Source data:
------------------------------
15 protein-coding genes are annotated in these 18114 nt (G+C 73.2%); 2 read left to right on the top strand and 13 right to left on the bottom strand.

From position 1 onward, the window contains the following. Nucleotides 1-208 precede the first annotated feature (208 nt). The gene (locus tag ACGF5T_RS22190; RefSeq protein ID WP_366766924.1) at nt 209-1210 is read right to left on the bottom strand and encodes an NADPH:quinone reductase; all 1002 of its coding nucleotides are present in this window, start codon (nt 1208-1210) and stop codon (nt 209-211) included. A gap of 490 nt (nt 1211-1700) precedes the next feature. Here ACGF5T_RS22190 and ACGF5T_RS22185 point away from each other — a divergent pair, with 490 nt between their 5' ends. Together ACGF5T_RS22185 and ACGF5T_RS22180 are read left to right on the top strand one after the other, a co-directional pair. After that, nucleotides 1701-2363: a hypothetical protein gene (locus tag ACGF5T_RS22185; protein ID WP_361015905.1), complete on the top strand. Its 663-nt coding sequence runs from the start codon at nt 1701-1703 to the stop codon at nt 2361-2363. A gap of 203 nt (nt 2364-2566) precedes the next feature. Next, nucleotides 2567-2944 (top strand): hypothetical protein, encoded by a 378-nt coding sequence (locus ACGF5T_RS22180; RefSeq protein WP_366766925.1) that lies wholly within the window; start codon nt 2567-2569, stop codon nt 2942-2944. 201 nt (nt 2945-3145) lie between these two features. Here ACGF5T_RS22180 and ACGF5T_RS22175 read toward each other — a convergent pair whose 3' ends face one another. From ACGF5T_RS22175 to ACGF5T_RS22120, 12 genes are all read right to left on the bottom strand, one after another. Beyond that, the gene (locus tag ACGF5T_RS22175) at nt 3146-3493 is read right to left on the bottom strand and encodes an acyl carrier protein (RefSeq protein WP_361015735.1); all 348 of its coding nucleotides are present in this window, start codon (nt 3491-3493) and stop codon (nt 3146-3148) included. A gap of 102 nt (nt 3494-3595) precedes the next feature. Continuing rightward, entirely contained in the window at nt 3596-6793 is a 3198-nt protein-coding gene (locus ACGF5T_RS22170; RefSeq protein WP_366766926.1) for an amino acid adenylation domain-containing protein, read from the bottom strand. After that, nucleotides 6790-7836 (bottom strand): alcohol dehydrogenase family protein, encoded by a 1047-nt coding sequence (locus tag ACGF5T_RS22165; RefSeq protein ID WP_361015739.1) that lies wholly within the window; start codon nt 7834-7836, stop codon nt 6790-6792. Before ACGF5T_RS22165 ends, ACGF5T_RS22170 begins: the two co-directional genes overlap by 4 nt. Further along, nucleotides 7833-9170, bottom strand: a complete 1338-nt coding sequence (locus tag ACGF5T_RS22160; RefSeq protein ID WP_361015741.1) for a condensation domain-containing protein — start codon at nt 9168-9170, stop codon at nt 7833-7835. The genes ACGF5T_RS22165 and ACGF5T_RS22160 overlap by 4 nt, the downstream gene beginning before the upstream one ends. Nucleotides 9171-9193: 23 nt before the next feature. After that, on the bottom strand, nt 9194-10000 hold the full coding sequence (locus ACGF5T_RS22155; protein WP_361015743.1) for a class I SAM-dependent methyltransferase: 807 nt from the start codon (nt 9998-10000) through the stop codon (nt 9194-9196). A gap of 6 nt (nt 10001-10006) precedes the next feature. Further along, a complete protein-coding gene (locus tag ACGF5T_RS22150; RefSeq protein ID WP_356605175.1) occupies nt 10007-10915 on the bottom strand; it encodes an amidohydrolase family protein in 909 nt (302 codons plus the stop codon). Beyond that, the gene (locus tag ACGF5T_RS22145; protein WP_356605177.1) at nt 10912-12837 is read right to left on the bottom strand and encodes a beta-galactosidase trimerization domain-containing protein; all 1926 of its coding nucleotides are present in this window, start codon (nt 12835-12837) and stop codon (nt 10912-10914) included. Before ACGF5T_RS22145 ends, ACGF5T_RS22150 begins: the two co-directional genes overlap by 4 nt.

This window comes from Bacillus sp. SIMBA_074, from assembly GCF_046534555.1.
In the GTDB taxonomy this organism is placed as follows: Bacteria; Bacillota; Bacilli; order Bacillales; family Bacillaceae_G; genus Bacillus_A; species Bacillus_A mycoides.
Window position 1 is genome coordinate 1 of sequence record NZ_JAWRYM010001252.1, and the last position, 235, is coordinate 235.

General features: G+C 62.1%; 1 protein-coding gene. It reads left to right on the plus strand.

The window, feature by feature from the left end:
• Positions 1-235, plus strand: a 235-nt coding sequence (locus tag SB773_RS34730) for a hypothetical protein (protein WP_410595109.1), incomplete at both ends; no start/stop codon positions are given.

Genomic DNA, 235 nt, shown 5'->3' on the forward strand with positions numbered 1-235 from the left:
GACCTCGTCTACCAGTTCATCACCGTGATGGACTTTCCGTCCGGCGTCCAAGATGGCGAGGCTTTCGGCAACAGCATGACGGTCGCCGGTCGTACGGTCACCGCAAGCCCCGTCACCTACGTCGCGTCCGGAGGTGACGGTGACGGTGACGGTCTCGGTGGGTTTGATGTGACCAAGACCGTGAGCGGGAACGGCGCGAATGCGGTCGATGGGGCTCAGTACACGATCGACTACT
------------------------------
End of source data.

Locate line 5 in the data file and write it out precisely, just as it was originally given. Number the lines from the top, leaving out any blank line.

Window position 1 is genome coordinate 1 of sequence record NZ_JAWRYM010001252.1, and the last position, 235, is coordinate 235.